NEW TECHNOLOGY SHIFTS ENGINE CRANKSHAFT WITH ELECTRIC MOTOR
According to a recent WardsAuto.com article, FEV Engine Technology, Inc. is continuing its efforts in the development of a variable compression ratio (VCR) system for use with turbocharging and direct gasoline injection. FEV is an independent engine and powertrain systems research, design and development company headquartered in Aachen, Germany. The company’s pursuits are described “as means to exemplify the gasoline engine’s relevance in the face of advancements in alternative powertrains,” according to the article.
At the 2007 SAE World Congress in Detroit, FEV showcased its latest development: a turbocharged four-cylinder engine that has V8 power accompanied by V6 fuel economy. The engine accomplished this by meshing VCR technology with flexible-fuel operation. Robert Last, vice president, operations for FEV, said that the VCR engine will achieve diesel-like efficiency when running on E85.
The WardsAuto.com article states that the “VCR system operates by actuating an electric motor to move the centerline of the crankshaft up or down about 0.2 inches.” This allows the compression ratio between the pistons and cylinder head to be varied from 8:1 to 16:1. Torque loss at the engine’s output shaft is eliminated due to the placement of couplings at both ends of the crankshaft.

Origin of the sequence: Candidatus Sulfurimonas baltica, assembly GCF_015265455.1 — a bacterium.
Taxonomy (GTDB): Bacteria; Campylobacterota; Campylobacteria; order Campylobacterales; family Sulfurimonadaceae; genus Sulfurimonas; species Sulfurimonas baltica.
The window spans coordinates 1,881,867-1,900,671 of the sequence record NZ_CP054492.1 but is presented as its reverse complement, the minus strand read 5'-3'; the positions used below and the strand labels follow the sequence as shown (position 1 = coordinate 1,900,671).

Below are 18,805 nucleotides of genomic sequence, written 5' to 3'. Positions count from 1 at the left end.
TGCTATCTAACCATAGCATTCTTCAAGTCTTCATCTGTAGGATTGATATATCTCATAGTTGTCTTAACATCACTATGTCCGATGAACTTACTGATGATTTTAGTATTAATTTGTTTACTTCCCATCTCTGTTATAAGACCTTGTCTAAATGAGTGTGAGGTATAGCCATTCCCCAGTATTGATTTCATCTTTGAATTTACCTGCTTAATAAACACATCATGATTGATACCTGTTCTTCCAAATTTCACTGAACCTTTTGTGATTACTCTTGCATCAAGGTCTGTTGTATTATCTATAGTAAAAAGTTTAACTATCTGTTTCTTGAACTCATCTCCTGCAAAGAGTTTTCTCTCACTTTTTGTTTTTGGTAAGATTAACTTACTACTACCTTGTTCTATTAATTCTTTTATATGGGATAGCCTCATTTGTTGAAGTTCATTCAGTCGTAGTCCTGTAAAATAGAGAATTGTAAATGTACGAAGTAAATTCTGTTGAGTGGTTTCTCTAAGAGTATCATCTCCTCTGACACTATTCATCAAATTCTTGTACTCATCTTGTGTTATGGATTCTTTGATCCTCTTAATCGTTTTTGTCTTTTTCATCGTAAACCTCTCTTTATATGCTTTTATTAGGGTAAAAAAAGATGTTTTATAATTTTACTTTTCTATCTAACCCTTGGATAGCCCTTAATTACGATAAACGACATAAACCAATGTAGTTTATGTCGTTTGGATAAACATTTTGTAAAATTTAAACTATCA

According to Last, the engine’s ability to change the internal operating parameters is what allows for better fuel economy—gains of up to 25% when running on E85. E85 has a higher octane rating than gasoline, allowing for the engine’s compression ratio to increase significantly under full load without any premature combustion, aka “piston knock.” Compression can also be reduced under light-load situation, putting less strain on the engine.
One of the advantages of the engine over alternative fuel powertrains is improved fuel economy. The varying compression range overcomes the lower energy density of E85 and other alternative fuels. Another advantage is the fact that the integrated sensors and controls used for determining the alcohol content of the fuel, as well as the fuel injection and turbocharging systems, are existing technologies. The VCR engine is expected to cost more than a conventional gasoline engine, but less than a diesel.
Robert Last notes that FEV’s efforts do not represent a “war” between gas and diesel engines. Rather, “they both are complementary toward reaching the same goal,” says Last. He also suggests that alternative fuels should be made of biomass that has no other purpose, so that ethanol production does not drive up the cost of corn and potentially contribute to food shortages. “The key to our (energy) sustainability is the conservation of existing fuels,” he states.
Source: Sutton, Mike. (April 25, 2007). “FEV Advances With Variable Compression Ratio Gas Engine.” WardsAuto.com. Retrieved April 25, 2007 from www.wardsauto.com.
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